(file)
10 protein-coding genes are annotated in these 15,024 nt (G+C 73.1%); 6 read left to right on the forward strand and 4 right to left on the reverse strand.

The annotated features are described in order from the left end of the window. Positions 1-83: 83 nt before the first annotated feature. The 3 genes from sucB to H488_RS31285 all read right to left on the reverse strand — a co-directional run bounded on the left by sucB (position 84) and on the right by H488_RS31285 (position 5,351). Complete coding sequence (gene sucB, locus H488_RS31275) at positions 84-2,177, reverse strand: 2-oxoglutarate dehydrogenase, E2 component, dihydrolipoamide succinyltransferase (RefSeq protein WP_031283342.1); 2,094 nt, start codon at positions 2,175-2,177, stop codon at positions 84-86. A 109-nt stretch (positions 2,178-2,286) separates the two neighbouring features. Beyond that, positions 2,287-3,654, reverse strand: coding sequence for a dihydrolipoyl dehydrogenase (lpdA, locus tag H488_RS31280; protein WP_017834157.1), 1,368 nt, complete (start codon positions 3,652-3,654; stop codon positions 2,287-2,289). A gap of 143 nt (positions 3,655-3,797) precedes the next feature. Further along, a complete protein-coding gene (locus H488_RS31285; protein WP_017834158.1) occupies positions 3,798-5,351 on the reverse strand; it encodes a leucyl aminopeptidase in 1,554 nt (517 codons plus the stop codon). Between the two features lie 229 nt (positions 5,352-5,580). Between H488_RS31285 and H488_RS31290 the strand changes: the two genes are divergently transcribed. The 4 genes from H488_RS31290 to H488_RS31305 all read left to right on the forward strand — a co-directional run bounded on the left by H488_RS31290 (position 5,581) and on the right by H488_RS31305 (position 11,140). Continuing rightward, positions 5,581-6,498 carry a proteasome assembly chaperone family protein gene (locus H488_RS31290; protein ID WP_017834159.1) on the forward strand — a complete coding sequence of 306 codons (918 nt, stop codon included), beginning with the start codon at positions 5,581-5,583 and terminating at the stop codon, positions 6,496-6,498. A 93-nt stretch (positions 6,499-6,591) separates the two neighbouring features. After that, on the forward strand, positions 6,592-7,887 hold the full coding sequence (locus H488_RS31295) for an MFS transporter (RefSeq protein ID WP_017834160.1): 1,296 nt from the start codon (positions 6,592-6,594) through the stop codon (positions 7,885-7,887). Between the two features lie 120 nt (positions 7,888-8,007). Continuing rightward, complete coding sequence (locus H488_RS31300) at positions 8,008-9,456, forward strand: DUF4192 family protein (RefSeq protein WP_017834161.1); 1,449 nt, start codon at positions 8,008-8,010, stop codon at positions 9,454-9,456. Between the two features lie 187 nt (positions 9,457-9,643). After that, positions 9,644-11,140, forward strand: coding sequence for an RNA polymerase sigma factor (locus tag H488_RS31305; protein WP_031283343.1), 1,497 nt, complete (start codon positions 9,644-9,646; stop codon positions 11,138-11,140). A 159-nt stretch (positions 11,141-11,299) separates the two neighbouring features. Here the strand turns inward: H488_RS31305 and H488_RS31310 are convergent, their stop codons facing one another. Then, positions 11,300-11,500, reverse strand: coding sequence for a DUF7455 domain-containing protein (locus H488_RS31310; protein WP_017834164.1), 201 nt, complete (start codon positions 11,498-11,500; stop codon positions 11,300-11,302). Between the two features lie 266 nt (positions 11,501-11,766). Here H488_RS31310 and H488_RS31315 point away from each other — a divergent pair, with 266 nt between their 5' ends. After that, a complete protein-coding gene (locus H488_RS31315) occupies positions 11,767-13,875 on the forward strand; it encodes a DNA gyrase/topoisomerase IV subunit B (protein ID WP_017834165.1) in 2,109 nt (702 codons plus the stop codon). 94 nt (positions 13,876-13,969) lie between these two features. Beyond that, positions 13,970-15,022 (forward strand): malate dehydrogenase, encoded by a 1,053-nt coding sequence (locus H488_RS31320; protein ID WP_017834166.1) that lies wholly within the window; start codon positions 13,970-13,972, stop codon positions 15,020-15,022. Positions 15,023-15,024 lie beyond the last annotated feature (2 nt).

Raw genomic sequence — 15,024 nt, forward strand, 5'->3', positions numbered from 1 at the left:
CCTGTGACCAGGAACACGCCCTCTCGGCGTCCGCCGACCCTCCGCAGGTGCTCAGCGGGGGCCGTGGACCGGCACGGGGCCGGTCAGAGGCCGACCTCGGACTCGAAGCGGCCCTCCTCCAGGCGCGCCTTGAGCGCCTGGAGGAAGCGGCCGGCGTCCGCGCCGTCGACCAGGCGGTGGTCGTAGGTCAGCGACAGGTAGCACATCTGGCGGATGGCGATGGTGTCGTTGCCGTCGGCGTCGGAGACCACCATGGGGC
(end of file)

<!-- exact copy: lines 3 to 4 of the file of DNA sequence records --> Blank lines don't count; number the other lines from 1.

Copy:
Raw genomic sequence — 15,024 nt, forward strand, 5'->3', positions numbered from 1 at the left:
CCTGTGACCAGGAACACGCCCTCTCGGCGTCCGCCGACCCTCCGCAGGTGCTCAGCGGGGGCCGTGGACCGGCACGGGGCCGGTCAGAGGCCGACCTCGGACTCGAAGCGGCCCTCCTCCAGGCGCGCCTTGAGCGCCTGGAGGAAGCGGCCGGCGTCCGCGCCGTCGACCAGGCGGTGGTCGTAGGTCAGCGACAGGTAGCACATCTGGCGGATGGCGATGGTGTCGTTGCCGTCGGCGTCGGAGACCACCATGGGGC